Forestry officials in Scotland County are urging people to use local firewood to avoid carrying in tree-killing insects from other states.
Officials are focused on the redbay ambrosia beetle and the European gypsy moth. Both insects can devastate trees and forests, according to Neal McRae, assistant county ranger for Scotland County.
The redbay ambrosia beetle, which transmits the destructive laurel wilt, and the gypsy moth have been discovered along the borders of North Carolina.
McRae said the biggest cause for the invasion is firewood.
“The use of local firewood is important in preventing the spread of potentially devastating invasive species to our state’s forests,” McRae said. “We hope people will keep this in mind as they prepare for your outdoor recreation activities.”
He said North Carolina residents and visitors should use local firewood that comes from within a 50 miles radius of where it was cut.
“You should never bring firewood into North Carolina from another state,” McRae said. “If firewood comes in by mistake, make sure it is burned as soon as possible. Never leave unused firewood behind at the burn site.”
The gypsy moth lays egg masses on firewood. Other invasive insects, including the redbay ambrosia beetle, the emerald ash borer, Sirex woodwasp, and the Asian longhorned beetle, can complete their life cycle within the firewood and emerge as adults at a new location. Invasive pathogens can also be present on firewood and produce spores that infect and kill oaks.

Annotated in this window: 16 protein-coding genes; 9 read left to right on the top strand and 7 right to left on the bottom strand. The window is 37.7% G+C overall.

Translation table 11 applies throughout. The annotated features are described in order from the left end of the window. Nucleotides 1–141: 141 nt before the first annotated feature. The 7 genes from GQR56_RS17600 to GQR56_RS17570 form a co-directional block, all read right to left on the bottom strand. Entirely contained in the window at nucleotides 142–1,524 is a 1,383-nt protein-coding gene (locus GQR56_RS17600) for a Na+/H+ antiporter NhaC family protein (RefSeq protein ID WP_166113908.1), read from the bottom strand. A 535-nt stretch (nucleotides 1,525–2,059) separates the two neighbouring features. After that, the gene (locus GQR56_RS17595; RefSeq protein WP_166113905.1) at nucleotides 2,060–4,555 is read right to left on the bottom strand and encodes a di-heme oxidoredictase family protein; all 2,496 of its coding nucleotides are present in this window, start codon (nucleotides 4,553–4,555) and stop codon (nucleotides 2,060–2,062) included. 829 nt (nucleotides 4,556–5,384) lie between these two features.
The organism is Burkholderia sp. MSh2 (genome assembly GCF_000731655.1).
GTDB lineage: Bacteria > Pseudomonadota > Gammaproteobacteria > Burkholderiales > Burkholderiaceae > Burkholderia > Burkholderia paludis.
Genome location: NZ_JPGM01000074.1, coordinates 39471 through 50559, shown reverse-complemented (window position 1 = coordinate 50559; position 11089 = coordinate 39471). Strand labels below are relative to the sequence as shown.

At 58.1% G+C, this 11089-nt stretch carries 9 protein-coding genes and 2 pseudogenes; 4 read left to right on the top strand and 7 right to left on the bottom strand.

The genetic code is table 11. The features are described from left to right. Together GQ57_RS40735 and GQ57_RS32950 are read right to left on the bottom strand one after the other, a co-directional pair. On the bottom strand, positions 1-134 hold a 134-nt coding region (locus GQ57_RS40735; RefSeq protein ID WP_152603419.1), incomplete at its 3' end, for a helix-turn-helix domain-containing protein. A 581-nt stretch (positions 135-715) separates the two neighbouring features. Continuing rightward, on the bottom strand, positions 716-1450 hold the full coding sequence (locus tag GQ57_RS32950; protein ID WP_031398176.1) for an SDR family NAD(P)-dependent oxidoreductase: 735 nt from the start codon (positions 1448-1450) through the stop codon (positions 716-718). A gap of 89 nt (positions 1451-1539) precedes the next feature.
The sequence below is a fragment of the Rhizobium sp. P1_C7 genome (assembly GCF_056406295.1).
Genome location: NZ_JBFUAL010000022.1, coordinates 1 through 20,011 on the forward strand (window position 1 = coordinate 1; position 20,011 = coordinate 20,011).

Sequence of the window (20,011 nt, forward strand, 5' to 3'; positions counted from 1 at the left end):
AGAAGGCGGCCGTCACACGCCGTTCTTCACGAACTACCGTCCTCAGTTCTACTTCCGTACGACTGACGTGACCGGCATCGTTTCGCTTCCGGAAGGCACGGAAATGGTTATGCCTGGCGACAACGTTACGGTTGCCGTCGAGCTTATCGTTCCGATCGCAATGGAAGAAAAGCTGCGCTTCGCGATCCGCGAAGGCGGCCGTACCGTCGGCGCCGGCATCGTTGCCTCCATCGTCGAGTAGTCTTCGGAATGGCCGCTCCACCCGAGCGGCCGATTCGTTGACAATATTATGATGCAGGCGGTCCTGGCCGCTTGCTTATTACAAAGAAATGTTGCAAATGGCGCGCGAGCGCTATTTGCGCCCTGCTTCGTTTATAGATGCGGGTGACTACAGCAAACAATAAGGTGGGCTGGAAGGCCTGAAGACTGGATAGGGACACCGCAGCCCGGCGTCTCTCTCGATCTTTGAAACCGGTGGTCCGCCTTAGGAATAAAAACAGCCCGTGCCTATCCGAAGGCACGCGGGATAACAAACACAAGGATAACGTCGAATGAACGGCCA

“The gypsy moth, an invasive species frequently confused with the relatively benign tent caterpillar, is a destructive pest of forest and shade trees,” McRae said. “It has defoliated more than 1 million acres since 1980.”
The gypsy moth was introduced around Boston about a hundred years ago and has since been headed south and west. The gypsy moth is present in North Carolina but not currently well established. Portions of Currituck and Dare counties are in quarantine for this insect. The majority of the infestation is currently contained at the Virginia state line, with a large portion of Virginia state-line counties in quarantine.
This tiny exotic beetle was first detected in North Carolina this March 2011, in Bladen County, by the North Carolina Forest Service. The beetle transmits the fungus which causes the disease known as laurel wilt. The combination is generally fatal to red bay, which is an important maritime forest species and is also sometimes found in the landscape. The decline of red bay may have secondary implications for some animals and other plant species, forestry officials said.
Also, homeowners with dead redbay trees should keep cut trees on their property. Proper disposal of redbay includes leaving wood on-site, cutting or chipping wood on-site, or burning wood on-site in compliance with local ordinances. Dead trees should not be taken to a landfill or somewhere else to be used as firewood.
For information, go to www.dontmovefirewood.org/ or http://dfr.nc.gov., or call Brian R. Haines, public information officer with the N.C. Division of Forest Resources, at (919) 857-4828.